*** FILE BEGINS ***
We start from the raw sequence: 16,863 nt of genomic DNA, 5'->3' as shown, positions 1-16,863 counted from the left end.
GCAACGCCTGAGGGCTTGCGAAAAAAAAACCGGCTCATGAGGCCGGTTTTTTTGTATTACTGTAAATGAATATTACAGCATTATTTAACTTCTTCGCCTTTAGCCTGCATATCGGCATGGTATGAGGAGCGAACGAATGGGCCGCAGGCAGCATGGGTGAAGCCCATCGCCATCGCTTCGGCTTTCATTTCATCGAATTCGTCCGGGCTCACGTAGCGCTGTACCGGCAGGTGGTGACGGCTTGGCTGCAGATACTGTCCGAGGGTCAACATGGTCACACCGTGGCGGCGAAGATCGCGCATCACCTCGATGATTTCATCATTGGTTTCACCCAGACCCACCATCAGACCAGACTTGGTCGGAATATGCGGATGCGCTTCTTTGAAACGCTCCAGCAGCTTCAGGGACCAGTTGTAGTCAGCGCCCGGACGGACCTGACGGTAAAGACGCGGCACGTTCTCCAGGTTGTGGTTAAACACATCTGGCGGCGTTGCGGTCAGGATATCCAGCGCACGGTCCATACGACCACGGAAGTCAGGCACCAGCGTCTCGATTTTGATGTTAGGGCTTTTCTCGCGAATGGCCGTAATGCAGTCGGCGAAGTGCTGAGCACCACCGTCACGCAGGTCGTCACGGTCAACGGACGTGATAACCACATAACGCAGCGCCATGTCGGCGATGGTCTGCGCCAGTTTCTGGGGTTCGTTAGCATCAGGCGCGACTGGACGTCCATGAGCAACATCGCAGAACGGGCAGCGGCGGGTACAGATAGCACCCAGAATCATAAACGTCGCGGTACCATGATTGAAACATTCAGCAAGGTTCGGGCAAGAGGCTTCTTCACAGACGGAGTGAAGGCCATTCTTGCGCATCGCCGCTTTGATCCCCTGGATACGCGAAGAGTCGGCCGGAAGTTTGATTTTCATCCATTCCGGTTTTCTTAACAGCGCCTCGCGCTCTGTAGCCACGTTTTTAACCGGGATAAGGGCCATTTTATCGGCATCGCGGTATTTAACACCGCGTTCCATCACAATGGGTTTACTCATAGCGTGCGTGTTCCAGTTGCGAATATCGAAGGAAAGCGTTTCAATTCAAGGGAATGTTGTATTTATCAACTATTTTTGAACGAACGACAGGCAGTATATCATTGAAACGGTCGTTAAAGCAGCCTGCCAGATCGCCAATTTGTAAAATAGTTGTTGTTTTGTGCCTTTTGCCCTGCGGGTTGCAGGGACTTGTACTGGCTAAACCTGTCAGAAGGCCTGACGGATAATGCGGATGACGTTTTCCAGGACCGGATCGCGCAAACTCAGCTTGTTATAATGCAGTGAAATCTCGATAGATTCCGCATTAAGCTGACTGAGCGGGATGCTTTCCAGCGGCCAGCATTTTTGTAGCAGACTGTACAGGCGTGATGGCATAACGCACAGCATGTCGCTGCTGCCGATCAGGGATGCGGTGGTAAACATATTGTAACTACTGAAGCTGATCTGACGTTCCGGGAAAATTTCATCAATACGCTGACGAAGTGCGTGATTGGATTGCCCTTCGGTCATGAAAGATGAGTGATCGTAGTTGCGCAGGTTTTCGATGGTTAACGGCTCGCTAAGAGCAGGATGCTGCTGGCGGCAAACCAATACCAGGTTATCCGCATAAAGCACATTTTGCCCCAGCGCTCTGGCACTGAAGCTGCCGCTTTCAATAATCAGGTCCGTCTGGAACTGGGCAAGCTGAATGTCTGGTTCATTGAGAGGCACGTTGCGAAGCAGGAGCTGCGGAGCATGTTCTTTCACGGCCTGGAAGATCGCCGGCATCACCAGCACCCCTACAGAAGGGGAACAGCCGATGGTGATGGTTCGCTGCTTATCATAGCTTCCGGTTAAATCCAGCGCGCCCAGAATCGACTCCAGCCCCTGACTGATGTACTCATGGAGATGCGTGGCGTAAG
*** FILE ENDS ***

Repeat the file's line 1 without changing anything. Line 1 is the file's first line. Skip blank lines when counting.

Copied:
We start from the raw sequence: 16,863 nt of genomic DNA, 5'->3' as shown, positions 1-16,863 counted from the left end.